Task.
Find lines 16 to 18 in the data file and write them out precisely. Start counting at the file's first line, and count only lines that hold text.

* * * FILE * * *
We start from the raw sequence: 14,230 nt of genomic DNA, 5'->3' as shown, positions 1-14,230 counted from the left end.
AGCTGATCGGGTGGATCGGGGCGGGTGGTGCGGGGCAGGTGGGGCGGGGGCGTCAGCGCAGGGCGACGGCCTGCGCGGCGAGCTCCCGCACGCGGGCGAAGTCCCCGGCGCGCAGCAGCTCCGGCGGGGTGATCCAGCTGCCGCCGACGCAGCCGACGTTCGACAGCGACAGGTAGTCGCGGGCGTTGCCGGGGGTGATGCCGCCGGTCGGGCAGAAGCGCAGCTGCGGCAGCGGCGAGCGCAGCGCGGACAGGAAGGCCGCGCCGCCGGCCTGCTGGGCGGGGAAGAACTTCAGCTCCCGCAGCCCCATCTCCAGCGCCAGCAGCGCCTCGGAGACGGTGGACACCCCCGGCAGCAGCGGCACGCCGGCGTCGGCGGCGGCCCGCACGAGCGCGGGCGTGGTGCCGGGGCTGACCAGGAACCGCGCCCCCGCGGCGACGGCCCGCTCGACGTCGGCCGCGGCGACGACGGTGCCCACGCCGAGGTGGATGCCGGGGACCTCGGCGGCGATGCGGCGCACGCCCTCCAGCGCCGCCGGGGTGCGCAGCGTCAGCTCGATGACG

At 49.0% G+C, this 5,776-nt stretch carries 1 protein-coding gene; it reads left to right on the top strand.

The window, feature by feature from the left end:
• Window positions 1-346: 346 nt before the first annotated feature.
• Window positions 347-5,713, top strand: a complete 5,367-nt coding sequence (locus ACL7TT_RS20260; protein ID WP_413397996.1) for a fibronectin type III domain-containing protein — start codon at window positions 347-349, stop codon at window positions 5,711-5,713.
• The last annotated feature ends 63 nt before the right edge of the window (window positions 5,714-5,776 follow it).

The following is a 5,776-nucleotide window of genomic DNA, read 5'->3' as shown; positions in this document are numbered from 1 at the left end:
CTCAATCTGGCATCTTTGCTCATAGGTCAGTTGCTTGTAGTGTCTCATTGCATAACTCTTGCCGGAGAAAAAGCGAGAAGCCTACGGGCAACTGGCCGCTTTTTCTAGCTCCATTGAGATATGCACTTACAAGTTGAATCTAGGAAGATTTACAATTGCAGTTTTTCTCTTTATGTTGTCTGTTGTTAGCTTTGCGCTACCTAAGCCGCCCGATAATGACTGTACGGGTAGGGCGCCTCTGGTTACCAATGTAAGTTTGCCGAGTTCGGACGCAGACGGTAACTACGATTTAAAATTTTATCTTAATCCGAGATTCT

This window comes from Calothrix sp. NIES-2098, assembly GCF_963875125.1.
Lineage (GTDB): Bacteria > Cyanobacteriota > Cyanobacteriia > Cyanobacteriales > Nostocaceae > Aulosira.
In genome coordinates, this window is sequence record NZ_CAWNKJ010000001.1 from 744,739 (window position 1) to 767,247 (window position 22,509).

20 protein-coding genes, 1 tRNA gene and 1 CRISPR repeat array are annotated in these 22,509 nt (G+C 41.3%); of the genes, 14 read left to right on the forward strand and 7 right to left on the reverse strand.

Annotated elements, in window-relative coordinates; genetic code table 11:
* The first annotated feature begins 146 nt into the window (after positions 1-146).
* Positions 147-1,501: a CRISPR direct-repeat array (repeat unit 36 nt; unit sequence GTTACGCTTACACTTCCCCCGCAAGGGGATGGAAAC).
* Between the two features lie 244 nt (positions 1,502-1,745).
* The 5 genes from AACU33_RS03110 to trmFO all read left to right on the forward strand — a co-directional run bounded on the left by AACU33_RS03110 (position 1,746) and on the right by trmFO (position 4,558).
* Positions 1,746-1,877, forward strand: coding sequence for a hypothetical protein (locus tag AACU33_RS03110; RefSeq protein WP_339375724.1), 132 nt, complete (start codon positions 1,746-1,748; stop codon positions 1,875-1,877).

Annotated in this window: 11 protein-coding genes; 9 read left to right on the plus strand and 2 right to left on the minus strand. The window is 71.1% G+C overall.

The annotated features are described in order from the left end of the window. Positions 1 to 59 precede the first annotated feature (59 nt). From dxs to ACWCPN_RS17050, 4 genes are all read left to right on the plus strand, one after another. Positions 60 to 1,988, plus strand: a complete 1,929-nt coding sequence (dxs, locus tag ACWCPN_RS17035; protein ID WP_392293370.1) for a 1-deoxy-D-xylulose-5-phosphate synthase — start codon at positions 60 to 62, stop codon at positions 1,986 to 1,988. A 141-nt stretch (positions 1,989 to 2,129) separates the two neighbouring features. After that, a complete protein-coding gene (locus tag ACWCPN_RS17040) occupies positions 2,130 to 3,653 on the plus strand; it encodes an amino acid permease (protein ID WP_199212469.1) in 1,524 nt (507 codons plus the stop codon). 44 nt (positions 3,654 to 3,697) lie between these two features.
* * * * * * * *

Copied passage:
* Positions 147-1,501: a CRISPR direct-repeat array (repeat unit 36 nt; unit sequence GTTACGCTTACACTTCCCCCGCAAGGGGATGGAAAC).
* Between the two features lie 244 nt (positions 1,502-1,745).
* The 5 genes from AACU33_RS03110 to trmFO all read left to right on the forward strand — a co-directional run bounded on the left by AACU33_RS03110 (position 1,746) and on the right by trmFO (position 4,558).